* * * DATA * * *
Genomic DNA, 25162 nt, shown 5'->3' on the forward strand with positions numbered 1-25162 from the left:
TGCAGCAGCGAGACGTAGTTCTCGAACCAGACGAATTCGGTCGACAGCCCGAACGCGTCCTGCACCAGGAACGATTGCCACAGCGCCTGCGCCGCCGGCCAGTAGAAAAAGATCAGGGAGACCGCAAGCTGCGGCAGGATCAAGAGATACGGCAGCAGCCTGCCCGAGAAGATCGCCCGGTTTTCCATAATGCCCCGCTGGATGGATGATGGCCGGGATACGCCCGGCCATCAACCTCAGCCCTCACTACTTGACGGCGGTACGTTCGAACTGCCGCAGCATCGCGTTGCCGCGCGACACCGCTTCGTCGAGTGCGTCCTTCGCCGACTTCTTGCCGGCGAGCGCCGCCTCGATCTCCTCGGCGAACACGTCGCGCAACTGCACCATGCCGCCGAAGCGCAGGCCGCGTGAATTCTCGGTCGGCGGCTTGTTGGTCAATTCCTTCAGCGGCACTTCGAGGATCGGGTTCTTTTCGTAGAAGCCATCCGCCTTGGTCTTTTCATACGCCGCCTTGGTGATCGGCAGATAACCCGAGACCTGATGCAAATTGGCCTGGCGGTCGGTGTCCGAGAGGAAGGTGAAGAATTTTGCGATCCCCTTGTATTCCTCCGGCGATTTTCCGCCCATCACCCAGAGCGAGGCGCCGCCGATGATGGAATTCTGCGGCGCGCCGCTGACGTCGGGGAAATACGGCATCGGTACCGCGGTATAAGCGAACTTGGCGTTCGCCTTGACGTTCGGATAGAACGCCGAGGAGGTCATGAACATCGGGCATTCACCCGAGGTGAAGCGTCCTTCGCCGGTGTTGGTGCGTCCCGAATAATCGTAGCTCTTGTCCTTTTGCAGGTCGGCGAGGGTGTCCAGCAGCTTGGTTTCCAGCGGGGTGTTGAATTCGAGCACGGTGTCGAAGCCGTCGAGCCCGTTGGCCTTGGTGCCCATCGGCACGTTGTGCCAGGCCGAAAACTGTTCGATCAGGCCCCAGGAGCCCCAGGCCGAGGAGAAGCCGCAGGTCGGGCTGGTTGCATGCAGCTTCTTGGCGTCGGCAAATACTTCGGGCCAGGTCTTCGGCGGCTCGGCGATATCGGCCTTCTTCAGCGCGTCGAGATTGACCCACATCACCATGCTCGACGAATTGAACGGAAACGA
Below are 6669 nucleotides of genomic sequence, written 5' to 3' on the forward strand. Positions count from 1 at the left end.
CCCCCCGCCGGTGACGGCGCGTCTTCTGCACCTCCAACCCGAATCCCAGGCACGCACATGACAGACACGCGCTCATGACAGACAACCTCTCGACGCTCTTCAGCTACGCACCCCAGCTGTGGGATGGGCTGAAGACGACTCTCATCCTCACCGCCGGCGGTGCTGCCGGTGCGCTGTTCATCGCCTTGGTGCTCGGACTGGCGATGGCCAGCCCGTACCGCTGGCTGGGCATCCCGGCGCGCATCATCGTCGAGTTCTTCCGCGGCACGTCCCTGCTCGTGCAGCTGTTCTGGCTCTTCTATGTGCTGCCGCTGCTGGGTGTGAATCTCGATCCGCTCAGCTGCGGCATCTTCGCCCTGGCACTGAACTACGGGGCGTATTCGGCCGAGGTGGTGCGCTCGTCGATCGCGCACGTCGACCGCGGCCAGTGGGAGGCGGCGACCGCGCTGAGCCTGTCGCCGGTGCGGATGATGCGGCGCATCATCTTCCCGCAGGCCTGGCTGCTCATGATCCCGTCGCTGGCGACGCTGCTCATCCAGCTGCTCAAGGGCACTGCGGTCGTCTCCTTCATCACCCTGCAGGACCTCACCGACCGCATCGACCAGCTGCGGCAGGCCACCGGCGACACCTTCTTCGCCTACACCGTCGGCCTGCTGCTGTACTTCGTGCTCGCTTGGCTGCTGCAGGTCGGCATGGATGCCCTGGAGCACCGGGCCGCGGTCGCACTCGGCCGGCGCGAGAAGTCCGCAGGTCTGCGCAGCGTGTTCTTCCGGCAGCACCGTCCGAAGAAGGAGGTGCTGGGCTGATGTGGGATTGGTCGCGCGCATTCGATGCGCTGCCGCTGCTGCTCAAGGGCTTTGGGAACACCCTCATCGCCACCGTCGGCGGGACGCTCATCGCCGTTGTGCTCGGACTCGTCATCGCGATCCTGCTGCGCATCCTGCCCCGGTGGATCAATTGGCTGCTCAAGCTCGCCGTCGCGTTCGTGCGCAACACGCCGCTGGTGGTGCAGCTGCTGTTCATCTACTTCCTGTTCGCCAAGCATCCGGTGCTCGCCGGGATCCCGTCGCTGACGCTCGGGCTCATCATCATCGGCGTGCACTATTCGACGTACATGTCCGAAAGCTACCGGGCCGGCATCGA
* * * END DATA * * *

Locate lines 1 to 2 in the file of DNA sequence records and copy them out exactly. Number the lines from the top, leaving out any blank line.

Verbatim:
Genomic DNA, 25162 nt, shown 5'->3' on the forward strand with positions numbered 1-25162 from the left:
TGCAGCAGCGAGACGTAGTTCTCGAACCAGACGAATTCGGTCGACAGCCCGAACGCGTCCTGCACCAGGAACGATTGCCACAGCGCCTGCGCCGCCGGCCAGTAGAAAAAGATCAGGGAGACCGCAAGCTGCGGCAGGATCAAGAGATACGGCAGCAGCCTGCCCGAGAAGATCGCCCGGTTTTCCATAATGCCCCGCTGGATGGATGATGGCCGGGATACGCCCGGCCATCAACCTCAGCCCTCACTACTTGACGGCGGTACGTTCGAACTGCCGCAGCATCGCGTTGCCGCGCGACACCGCTTCGTCGAGTGCGTCCTTCGCCGACTTCTTGCCGGCGAGCGCCGCCTCGATCTCCTCGGCGAACACGTCGCGCAACTGCACCATGCCGCCGAAGCGCAGGCCGCGTGAATTCTCGGTCGGCGGCTTGTTGGTCAATTCCTTCAGCGGCACTTCGAGGATCGGGTTCTTTTCGTAGAAGCCATCCGCCTTGGTCTTTTCATACGCCGCCTTGGTGATCGGCAGATAACCCGAGACCTGATGCAAATTGGCCTGGCGGTCGGTGTCCGAGAGGAAGGTGAAGAATTTTGCGATCCCCTTGTATTCCTCCGGCGATTTTCCGCCCATCACCCAGAGCGAGGCGCCGCCGATGATGGAATTCTGCGGCGCGCCGCTGACGTCGGGGAAATACGGCATCGGTACCGCGGTATAAGCGAACTTGGCGTTCGCCTTGACGTTCGGATAGAACGCCGAGGAGGTCATGAACATCGGGCATTCACCCGAGGTGAAGCGTCCTTCGCCGGTGTTGGTGCGTCCCGAATAATCGTAGCTCTTGTCCTTTTGCAGGTCGGCGAGGGTGTCCAGCAGCTTGGTTTCCAGCGGGGTGTTGAATTCGAGCACGGTGTCGAAGCCGTCGAGCCCGTTGGCCTTGGTGCCCATCGGCACGTTGTGCCAGGCCGAAAACTGTTCGATCAGGCCCCAGGAGCCCCAGGCCGAGGAGAAGCCGCAGGTCGGGCTGGTTGCATGCAGCTTCTTGGCGTCGGCAAATACTTCGGGCCAGGTCTTCGGCGGCTCGGCGATATCGGCCTTCTTCAGCGCGTCGAGATTGACCCACATCACCATGCTCGACGAATTGAACGGAAACGA